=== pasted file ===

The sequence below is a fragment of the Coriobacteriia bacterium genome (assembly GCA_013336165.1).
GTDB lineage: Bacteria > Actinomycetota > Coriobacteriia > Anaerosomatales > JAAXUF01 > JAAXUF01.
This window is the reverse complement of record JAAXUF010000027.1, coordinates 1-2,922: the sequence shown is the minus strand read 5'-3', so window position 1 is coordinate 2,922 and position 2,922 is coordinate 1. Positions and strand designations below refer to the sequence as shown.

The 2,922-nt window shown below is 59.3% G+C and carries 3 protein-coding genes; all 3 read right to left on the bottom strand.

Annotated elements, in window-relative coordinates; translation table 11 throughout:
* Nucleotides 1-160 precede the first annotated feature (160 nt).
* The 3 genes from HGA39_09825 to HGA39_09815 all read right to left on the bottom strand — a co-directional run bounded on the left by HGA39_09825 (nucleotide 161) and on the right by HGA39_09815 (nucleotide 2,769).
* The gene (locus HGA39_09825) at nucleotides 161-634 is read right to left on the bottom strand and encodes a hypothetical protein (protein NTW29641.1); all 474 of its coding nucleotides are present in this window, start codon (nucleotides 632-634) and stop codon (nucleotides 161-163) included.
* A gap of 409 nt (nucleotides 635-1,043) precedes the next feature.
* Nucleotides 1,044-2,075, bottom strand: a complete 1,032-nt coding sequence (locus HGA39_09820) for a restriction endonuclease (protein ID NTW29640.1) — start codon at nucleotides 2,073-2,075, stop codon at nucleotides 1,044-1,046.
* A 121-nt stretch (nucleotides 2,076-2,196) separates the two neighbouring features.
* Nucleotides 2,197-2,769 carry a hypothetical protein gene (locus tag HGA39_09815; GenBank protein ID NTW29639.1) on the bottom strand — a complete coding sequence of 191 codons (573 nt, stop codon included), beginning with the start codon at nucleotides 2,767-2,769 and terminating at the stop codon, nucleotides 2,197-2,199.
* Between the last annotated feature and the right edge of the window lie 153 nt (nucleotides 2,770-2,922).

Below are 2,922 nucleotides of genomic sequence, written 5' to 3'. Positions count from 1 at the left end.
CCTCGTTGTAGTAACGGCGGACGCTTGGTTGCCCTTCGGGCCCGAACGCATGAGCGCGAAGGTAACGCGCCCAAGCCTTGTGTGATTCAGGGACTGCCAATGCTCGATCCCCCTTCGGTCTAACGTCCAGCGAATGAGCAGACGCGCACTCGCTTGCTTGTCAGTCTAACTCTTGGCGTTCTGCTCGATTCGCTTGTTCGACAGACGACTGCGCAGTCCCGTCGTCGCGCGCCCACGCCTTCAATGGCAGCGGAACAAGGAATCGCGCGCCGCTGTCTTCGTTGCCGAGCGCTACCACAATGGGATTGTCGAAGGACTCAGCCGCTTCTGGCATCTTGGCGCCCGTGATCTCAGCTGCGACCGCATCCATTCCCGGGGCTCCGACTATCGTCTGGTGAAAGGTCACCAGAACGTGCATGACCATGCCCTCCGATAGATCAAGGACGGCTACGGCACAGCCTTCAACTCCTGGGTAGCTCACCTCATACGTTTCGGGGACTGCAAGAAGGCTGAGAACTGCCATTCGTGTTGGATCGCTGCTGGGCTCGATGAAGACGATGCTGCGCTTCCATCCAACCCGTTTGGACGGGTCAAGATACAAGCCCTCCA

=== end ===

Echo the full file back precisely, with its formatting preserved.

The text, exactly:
The sequence below is a fragment of the Coriobacteriia bacterium genome (assembly GCA_013336165.1).
GTDB lineage: Bacteria > Actinomycetota > Coriobacteriia > Anaerosomatales > JAAXUF01 > JAAXUF01.
This window is the reverse complement of record JAAXUF010000027.1, coordinates 1-2,922: the sequence shown is the minus strand read 5'-3', so window position 1 is coordinate 2,922 and position 2,922 is coordinate 1. Positions and strand designations below refer to the sequence as shown.

The 2,922-nt window shown below is 59.3% G+C and carries 3 protein-coding genes; all 3 read right to left on the bottom strand.

Annotated elements, in window-relative coordinates; translation table 11 throughout:
* Nucleotides 1-160 precede the first annotated feature (160 nt).
* The 3 genes from HGA39_09825 to HGA39_09815 all read right to left on the bottom strand — a co-directional run bounded on the left by HGA39_09825 (nucleotide 161) and on the right by HGA39_09815 (nucleotide 2,769).
* The gene (locus HGA39_09825) at nucleotides 161-634 is read right to left on the bottom strand and encodes a hypothetical protein (protein NTW29641.1); all 474 of its coding nucleotides are present in this window, start codon (nucleotides 632-634) and stop codon (nucleotides 161-163) included.
* A gap of 409 nt (nucleotides 635-1,043) precedes the next feature.
* Nucleotides 1,044-2,075, bottom strand: a complete 1,032-nt coding sequence (locus HGA39_09820) for a restriction endonuclease (protein ID NTW29640.1) — start codon at nucleotides 2,073-2,075, stop codon at nucleotides 1,044-1,046.
* A 121-nt stretch (nucleotides 2,076-2,196) separates the two neighbouring features.
* Nucleotides 2,197-2,769 carry a hypothetical protein gene (locus tag HGA39_09815; GenBank protein ID NTW29639.1) on the bottom strand — a complete coding sequence of 191 codons (573 nt, stop codon included), beginning with the start codon at nucleotides 2,767-2,769 and terminating at the stop codon, nucleotides 2,197-2,199.
* Between the last annotated feature and the right edge of the window lie 153 nt (nucleotides 2,770-2,922).

Below are 2,922 nucleotides of genomic sequence, written 5' to 3'. Positions count from 1 at the left end.
CCTCGTTGTAGTAACGGCGGACGCTTGGTTGCCCTTCGGGCCCGAACGCATGAGCGCGAAGGTAACGCGCCCAAGCCTTGTGTGATTCAGGGACTGCCAATGCTCGATCCCCCTTCGGTCTAACGTCCAGCGAATGAGCAGACGCGCACTCGCTTGCTTGTCAGTCTAACTCTTGGCGTTCTGCTCGATTCGCTTGTTCGACAGACGACTGCGCAGTCCCGTCGTCGCGCGCCCACGCCTTCAATGGCAGCGGAACAAGGAATCGCGCGCCGCTGTCTTCGTTGCCGAGCGCTACCACAATGGGATTGTCGAAGGACTCAGCCGCTTCTGGCATCTTGGCGCCCGTGATCTCAGCTGCGACCGCATCCATTCCCGGGGCTCCGACTATCGTCTGGTGAAAGGTCACCAGAACGTGCATGACCATGCCCTCCGATAGATCAAGGACGGCTACGGCACAGCCTTCAACTCCTGGGTAGCTCACCTCATACGTTTCGGGGACTGCAAGAAGGCTGAGAACTGCCATTCGTGTTGGATCGCTGCTGGGCTCGATGAAGACGATGCTGCGCTTCCATCCAACCCGTTTGGACGGGTCAAGATACAAGCCCTCCA